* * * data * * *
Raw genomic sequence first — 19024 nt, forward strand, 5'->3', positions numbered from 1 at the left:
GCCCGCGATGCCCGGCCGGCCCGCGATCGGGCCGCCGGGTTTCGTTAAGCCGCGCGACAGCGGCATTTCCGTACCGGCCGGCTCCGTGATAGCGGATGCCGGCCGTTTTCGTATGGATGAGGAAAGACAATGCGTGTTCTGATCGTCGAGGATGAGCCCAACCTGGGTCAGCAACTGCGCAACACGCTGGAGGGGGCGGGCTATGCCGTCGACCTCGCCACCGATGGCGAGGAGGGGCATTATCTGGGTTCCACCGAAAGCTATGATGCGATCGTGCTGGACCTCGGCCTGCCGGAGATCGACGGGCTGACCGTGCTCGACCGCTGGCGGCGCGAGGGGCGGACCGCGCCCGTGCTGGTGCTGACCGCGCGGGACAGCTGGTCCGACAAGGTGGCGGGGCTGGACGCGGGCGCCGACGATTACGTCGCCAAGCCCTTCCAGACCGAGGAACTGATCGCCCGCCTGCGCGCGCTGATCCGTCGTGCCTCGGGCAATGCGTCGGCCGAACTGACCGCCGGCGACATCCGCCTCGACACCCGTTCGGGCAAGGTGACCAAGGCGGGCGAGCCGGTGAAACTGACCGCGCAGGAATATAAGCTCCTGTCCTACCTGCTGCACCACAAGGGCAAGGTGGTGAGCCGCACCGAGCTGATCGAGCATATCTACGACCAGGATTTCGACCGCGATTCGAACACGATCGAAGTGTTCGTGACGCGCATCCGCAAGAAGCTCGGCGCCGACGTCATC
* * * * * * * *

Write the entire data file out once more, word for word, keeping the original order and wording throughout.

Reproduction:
Raw genomic sequence first — 19024 nt, forward strand, 5'->3', positions numbered from 1 at the left:
GCCCGCGATGCCCGGCCGGCCCGCGATCGGGCCGCCGGGTTTCGTTAAGCCGCGCGACAGCGGCATTTCCGTACCGGCCGGCTCCGTGATAGCGGATGCCGGCCGTTTTCGTATGGATGAGGAAAGACAATGCGTGTTCTGATCGTCGAGGATGAGCCCAACCTGGGTCAGCAACTGCGCAACACGCTGGAGGGGGCGGGCTATGCCGTCGACCTCGCCACCGATGGCGAGGAGGGGCATTATCTGGGTTCCACCGAAAGCTATGATGCGATCGTGCTGGACCTCGGCCTGCCGGAGATCGACGGGCTGACCGTGCTCGACCGCTGGCGGCGCGAGGGGCGGACCGCGCCCGTGCTGGTGCTGACCGCGCGGGACAGCTGGTCCGACAAGGTGGCGGGGCTGGACGCGGGCGCCGACGATTACGTCGCCAAGCCCTTCCAGACCGAGGAACTGATCGCCCGCCTGCGCGCGCTGATCCGTCGTGCCTCGGGCAATGCGTCGGCCGAACTGACCGCCGGCGACATCCGCCTCGACACCCGTTCGGGCAAGGTGACCAAGGCGGGCGAGCCGGTGAAACTGACCGCGCAGGAATATAAGCTCCTGTCCTACCTGCTGCACCACAAGGGCAAGGTGGTGAGCCGCACCGAGCTGATCGAGCATATCTACGACCAGGATTTCGACCGCGATTCGAACACGATCGAAGTGTTCGTGACGCGCATCCGCAAGAAGCTCGGCGCCGACGTCATC